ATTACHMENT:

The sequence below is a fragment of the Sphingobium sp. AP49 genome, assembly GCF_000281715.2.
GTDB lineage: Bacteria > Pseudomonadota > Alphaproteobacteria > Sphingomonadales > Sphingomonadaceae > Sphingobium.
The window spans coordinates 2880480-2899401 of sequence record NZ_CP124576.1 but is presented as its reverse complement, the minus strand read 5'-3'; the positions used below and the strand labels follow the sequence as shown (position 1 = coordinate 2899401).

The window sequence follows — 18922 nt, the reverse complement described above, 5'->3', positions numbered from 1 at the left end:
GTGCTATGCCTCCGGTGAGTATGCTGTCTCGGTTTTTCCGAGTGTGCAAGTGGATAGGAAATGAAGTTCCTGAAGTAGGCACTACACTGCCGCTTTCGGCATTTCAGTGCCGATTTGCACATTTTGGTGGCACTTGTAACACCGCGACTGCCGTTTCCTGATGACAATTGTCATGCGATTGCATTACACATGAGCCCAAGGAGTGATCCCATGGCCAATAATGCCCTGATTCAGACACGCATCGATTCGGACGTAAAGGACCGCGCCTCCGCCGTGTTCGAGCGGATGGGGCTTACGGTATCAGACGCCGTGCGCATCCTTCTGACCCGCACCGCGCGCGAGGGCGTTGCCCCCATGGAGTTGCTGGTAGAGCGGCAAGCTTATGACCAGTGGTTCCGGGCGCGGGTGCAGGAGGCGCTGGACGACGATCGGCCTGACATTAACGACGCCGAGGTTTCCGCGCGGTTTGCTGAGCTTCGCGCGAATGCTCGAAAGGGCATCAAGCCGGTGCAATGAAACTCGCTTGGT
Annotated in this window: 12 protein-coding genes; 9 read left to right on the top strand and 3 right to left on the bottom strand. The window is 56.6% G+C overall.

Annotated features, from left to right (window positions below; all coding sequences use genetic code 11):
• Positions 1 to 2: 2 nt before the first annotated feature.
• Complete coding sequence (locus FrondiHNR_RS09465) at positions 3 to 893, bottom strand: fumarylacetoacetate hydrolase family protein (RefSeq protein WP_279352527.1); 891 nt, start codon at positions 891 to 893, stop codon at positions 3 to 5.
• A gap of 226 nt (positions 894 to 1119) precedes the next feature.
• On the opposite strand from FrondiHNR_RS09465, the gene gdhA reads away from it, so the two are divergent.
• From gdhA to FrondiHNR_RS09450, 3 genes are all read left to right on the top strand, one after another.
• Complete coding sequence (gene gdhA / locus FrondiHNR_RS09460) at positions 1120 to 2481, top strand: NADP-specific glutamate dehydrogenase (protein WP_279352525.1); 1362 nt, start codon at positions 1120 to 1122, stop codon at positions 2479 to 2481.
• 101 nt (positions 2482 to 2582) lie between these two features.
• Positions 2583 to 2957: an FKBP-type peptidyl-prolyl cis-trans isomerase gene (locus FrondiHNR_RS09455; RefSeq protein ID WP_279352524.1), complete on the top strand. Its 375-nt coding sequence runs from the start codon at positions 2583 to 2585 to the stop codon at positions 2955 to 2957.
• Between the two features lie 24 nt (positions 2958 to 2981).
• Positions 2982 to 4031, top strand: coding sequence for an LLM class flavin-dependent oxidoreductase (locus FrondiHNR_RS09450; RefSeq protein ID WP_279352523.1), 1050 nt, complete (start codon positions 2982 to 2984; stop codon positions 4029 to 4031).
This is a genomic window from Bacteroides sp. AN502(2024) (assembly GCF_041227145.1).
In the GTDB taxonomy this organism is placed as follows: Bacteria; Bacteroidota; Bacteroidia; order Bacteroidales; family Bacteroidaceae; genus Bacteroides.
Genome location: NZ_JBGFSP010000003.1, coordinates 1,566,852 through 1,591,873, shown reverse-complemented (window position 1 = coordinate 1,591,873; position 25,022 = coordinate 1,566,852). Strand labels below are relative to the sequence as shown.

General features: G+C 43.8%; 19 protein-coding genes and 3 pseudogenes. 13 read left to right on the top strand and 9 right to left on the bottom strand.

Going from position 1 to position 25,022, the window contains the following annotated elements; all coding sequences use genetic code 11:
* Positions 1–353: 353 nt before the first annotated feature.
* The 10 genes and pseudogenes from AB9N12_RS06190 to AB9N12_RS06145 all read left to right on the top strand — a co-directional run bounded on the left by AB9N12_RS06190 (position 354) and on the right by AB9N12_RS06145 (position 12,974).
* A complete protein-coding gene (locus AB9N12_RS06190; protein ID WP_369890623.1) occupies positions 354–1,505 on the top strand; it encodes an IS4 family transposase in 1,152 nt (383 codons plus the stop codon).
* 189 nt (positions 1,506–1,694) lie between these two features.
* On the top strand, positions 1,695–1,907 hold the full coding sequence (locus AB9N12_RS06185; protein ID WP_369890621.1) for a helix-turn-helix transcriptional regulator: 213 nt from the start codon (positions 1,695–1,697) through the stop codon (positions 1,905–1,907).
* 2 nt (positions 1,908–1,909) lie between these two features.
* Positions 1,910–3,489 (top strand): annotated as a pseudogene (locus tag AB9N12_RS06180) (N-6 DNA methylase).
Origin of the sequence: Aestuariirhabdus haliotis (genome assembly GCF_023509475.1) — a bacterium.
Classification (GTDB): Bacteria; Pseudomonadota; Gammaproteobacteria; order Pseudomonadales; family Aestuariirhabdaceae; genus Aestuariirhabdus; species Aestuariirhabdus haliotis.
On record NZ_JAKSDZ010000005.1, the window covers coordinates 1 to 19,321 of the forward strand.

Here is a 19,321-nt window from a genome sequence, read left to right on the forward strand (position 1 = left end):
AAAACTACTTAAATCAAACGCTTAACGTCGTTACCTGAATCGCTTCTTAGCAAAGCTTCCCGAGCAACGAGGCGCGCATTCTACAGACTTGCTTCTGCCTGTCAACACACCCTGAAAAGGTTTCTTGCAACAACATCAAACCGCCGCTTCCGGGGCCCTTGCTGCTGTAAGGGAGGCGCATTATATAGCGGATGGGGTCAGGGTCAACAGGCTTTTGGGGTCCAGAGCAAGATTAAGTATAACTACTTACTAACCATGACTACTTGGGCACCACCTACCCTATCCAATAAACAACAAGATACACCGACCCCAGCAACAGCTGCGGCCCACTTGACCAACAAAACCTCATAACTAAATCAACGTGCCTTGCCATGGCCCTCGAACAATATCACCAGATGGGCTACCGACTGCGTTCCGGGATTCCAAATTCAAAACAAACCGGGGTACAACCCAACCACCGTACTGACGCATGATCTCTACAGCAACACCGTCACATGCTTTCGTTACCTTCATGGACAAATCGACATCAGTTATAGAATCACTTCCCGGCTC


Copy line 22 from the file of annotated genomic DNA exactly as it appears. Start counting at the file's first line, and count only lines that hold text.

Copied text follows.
Going from position 1 to position 25,022, the window contains the following annotated elements; all coding sequences use genetic code 11: